OPEC, Russia Dash Hopes Of Higher Oil Production

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But once the USA sanctions on Iran take full effect, it will become clearer whether the Saudis are correct that the market is well-supplied, or whether the traders have picked a victor in tipping higher prices.

Sunday's meeting appeared to leave unresolved a disagreement which flared up in June between Saudi Arabia and Iran over whether OPEC members are allowed to pump more oil to make up shortfalls elsewhere.

Supply to the global oil market remains "satisfactory", Saudi Arabia's energy minister Khalid al-Falih said on Sunday, after calls by US President Donald Trump for an immediate hike in output to reduce prices. He sees US$90 oil by Christmas and US$100 in early 2019.

"We have the consensus that we need to offset reductions and achieve 100 per cent compliance, which means we can produce significantly more than we are producing today if there is demand", Al Falih said.

OPEC and Russian Federation have capped production since January 2017 to bolster prices.

The US President said in a tweet last week that Opec "must get prices down now!" by raising global output.

But a meeting of OPEC and non-OPEC energy ministers in Algiers ended without any formal recommendation for a supply boost.

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Benchmark Brent oil reached $80 a barrel this month, prompting Trump to reiterate his demand on Thursday that the Opec lower prices.

He further said all producers - OPEC and non-OPEC - wanted to keep the price of oil at around $80 per barrel. "The reason Saudi Arabia didn't increase more is because all of our customers are receiving all of the barrels they want".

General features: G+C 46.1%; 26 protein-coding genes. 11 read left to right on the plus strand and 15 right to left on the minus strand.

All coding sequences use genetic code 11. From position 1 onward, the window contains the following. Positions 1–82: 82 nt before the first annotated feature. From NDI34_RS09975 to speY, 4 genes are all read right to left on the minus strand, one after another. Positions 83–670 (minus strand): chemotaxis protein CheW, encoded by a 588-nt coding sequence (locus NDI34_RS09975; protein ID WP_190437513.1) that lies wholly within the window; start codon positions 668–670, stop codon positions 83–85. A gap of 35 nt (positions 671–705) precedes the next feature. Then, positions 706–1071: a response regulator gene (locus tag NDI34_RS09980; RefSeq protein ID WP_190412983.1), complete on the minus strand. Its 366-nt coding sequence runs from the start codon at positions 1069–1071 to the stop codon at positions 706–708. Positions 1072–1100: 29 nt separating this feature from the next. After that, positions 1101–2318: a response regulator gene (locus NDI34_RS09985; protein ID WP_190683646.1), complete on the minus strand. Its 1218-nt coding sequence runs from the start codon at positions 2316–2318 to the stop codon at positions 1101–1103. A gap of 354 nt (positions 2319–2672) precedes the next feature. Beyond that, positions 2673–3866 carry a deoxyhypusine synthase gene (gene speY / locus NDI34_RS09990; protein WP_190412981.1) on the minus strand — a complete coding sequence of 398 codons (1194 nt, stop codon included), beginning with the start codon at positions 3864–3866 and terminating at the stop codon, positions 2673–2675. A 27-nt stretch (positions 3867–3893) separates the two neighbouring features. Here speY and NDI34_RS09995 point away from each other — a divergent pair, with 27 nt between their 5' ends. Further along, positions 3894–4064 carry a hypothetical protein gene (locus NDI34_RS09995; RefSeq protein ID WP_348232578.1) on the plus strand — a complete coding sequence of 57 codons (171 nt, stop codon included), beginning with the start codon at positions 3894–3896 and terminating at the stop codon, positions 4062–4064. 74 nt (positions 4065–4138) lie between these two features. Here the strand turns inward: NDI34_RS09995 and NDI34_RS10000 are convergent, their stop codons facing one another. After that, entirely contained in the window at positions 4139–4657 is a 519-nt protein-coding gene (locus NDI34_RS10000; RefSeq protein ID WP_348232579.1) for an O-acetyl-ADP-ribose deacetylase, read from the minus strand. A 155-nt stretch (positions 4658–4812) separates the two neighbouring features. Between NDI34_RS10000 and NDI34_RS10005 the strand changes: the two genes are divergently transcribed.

The U.S. decision to re-impose sanctions on Iran is already forcing refiners to look elsewhere for supplies of the heavy, sour crudes supplied by the Islamic Republic.

"Oil demand will be declining in the fourth quarter of this year and the first quarter of next year".

"All this will potentially reflect on oil prices". Money managers' wagers on higher Brent crude prices are having their longest streak since November 2017, according to ICE Futures Europe data.

The September quarter of the year is typically the strongest for global crude demand, a situation that has been exacerbated this year by the looming reintroduction of economic sanctions on Iran from early November, including the nation's crude exports, contributing to recent strength in prices.

"Balances are precarious and the lack of spare capacity could see crude pricing well above US$90 or even US$100, should all of the potential risk in the market materialize", analysts including Ed Morse said in the note.

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